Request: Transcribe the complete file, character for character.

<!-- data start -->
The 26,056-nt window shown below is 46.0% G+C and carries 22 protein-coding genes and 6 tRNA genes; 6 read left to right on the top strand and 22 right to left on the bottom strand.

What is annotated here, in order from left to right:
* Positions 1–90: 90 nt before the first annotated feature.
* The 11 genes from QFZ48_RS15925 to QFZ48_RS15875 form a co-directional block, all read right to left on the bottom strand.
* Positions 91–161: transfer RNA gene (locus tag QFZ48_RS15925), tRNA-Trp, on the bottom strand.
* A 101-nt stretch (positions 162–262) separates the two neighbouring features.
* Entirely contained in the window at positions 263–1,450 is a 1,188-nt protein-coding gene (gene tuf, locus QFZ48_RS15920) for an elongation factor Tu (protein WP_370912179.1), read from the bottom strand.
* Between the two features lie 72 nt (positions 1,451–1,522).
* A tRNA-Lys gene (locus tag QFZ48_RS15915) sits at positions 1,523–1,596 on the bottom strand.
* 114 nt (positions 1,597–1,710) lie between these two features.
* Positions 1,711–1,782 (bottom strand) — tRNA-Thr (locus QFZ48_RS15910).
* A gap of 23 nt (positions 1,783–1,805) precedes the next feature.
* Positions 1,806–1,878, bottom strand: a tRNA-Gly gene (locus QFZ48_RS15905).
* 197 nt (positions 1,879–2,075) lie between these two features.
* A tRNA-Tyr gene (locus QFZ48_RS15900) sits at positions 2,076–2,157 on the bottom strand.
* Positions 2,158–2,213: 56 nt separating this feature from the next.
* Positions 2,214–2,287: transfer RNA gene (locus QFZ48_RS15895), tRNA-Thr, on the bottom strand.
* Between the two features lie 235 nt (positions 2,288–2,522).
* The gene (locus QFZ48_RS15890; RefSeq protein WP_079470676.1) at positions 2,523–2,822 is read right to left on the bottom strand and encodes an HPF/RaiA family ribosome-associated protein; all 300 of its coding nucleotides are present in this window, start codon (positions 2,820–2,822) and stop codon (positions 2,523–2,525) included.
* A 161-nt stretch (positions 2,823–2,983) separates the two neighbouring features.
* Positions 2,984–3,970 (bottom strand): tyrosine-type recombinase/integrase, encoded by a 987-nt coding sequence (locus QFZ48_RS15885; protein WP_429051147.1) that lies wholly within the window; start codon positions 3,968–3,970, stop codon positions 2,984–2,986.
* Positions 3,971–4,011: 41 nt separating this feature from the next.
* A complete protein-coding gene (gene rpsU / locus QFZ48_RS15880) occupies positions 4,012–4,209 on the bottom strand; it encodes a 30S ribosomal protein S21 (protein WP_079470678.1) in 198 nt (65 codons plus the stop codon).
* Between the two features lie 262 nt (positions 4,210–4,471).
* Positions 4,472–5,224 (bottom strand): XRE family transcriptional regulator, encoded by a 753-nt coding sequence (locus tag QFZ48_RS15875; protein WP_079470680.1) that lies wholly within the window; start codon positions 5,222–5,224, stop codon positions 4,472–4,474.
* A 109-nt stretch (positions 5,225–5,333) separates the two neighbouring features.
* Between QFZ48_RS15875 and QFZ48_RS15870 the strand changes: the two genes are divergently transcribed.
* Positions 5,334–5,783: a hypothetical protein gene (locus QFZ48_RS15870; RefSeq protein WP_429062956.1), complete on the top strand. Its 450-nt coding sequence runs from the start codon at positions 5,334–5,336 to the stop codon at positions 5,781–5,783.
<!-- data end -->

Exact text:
The 26,056-nt window shown below is 46.0% G+C and carries 22 protein-coding genes and 6 tRNA genes; 6 read left to right on the top strand and 22 right to left on the bottom strand.

What is annotated here, in order from left to right:
* Positions 1–90: 90 nt before the first annotated feature.
* The 11 genes from QFZ48_RS15925 to QFZ48_RS15875 form a co-directional block, all read right to left on the bottom strand.
* Positions 91–161: transfer RNA gene (locus tag QFZ48_RS15925), tRNA-Trp, on the bottom strand.
* A 101-nt stretch (positions 162–262) separates the two neighbouring features.
* Entirely contained in the window at positions 263–1,450 is a 1,188-nt protein-coding gene (gene tuf, locus QFZ48_RS15920) for an elongation factor Tu (protein WP_370912179.1), read from the bottom strand.
* Between the two features lie 72 nt (positions 1,451–1,522).
* A tRNA-Lys gene (locus tag QFZ48_RS15915) sits at positions 1,523–1,596 on the bottom strand.
* 114 nt (positions 1,597–1,710) lie between these two features.
* Positions 1,711–1,782 (bottom strand) — tRNA-Thr (locus QFZ48_RS15910).
* A gap of 23 nt (positions 1,783–1,805) precedes the next feature.
* Positions 1,806–1,878, bottom strand: a tRNA-Gly gene (locus QFZ48_RS15905).
* 197 nt (positions 1,879–2,075) lie between these two features.
* A tRNA-Tyr gene (locus QFZ48_RS15900) sits at positions 2,076–2,157 on the bottom strand.
* Positions 2,158–2,213: 56 nt separating this feature from the next.
* Positions 2,214–2,287: transfer RNA gene (locus QFZ48_RS15895), tRNA-Thr, on the bottom strand.
* Between the two features lie 235 nt (positions 2,288–2,522).
* The gene (locus QFZ48_RS15890; RefSeq protein WP_079470676.1) at positions 2,523–2,822 is read right to left on the bottom strand and encodes an HPF/RaiA family ribosome-associated protein; all 300 of its coding nucleotides are present in this window, start codon (positions 2,820–2,822) and stop codon (positions 2,523–2,525) included.
* A 161-nt stretch (positions 2,823–2,983) separates the two neighbouring features.
* Positions 2,984–3,970 (bottom strand): tyrosine-type recombinase/integrase, encoded by a 987-nt coding sequence (locus QFZ48_RS15885; protein WP_429051147.1) that lies wholly within the window; start codon positions 3,968–3,970, stop codon positions 2,984–2,986.
* Positions 3,971–4,011: 41 nt separating this feature from the next.
* A complete protein-coding gene (gene rpsU / locus QFZ48_RS15880) occupies positions 4,012–4,209 on the bottom strand; it encodes a 30S ribosomal protein S21 (protein WP_079470678.1) in 198 nt (65 codons plus the stop codon).
* Between the two features lie 262 nt (positions 4,210–4,471).
* Positions 4,472–5,224 (bottom strand): XRE family transcriptional regulator, encoded by a 753-nt coding sequence (locus tag QFZ48_RS15875; protein WP_079470680.1) that lies wholly within the window; start codon positions 5,222–5,224, stop codon positions 4,472–4,474.
* A 109-nt stretch (positions 5,225–5,333) separates the two neighbouring features.
* Between QFZ48_RS15875 and QFZ48_RS15870 the strand changes: the two genes are divergently transcribed.
* Positions 5,334–5,783: a hypothetical protein gene (locus QFZ48_RS15870; RefSeq protein WP_429062956.1), complete on the top strand. Its 450-nt coding sequence runs from the start codon at positions 5,334–5,336 to the stop codon at positions 5,781–5,783.